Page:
Minimum Wage, Overtime, and Wage Record Keeping

The State of South Dakota has set minimum wage at not less than $10.80 per hour. Employers must still comply with federal wage laws and regulations. S.D. Codified Laws §§ 60-11-3 and 60-11-3.2.

Employers must pay tipped employees a cash wage of no less than $5.40 per hour, which is no less than 50 percent of the state minimum wage. If an employee's tips combined with the cash wage do not equal the minimum wage, the employer shall make up the difference as additional wages for each regular pay period of the employer. S.D. Codified Laws § 60-11-3.1.

There are no state laws governing the payment of overtime, so federal law applies. Generally, if an employee works more than 40 hours, they must be compensated at a rate of one and one-half times the regular rate of pay at which they are employed. This does not apply to agricultural employees. Fair Labor Standards Act § 207 (a)(1).

Employers must pay employees at least once a month or on regular agreed-upon paydays that the employer specifies in advance. Employers may pay wages by check, cash, or direct deposit to the employee's bank account, unless an employer and employee agree to another form of payment. SD Codified Laws § 60-11-9. South Dakota does not require wage statements.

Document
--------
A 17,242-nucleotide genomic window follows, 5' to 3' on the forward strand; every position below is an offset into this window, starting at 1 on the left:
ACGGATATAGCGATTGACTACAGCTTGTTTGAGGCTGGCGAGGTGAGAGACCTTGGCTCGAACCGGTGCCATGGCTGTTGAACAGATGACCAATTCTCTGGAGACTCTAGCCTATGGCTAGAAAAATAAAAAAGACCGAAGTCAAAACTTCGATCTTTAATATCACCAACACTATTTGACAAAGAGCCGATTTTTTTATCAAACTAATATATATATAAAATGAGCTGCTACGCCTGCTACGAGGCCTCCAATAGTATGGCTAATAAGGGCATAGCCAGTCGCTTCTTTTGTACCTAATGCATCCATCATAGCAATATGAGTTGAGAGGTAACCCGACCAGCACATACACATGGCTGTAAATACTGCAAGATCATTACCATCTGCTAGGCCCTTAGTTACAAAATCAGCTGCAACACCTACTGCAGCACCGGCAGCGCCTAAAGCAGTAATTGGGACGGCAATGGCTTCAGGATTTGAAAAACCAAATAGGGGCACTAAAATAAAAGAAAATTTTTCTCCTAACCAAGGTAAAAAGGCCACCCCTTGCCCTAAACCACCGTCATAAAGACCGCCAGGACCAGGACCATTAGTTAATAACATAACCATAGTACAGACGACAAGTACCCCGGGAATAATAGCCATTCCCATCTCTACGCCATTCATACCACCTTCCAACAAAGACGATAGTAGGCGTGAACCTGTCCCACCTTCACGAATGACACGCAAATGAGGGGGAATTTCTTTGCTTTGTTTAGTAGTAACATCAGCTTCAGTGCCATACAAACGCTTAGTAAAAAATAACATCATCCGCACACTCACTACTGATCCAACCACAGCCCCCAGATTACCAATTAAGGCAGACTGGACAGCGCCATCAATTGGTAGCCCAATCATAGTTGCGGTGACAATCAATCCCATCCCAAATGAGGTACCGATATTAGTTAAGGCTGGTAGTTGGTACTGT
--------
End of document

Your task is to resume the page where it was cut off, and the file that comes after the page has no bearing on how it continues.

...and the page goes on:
In addition, the State of South Dakota requires every employer with more than 25 employees to make, keep, and maintain the records of the wage and wage rates, job classifications, and other terms and conditions of employment of the persons employed by them, and to preserve the records for a reasonable period of time. S.D. Codified Laws § 60-12-17.

Final Payments

In the State of South Dakota, whenever an employer separates an employee from the payroll, or an employee not having a written contract for a definite period quits or resigns that employment, the unpaid wages or compensation of such employee are due and payable not later than the next regular stated pay day for which those hours would have normally been paid or as soon thereafter as the employee returns to the employer all property of the employer in the employee's possession. S.D. Codified Laws § 60-11-10.

Reemployment Assistance (formerly Unemployment Insurance)

Reemployment Assistance (RA) provides temporary financial assistance to individuals who have lost work through no fault of their own. RA is intended to partially offset the loss of wages while an unemployed worker searches for suitable work or until an employer can recall the employee to work. South Dakota's RA program is financed by employers through payroll taxes; workers do not contribute to this plan. Additional information regarding South Dakota's reemployment assistance program may be found under South Dakota Codified Law Title 61 (subsections 1-7).

Workers' Compensation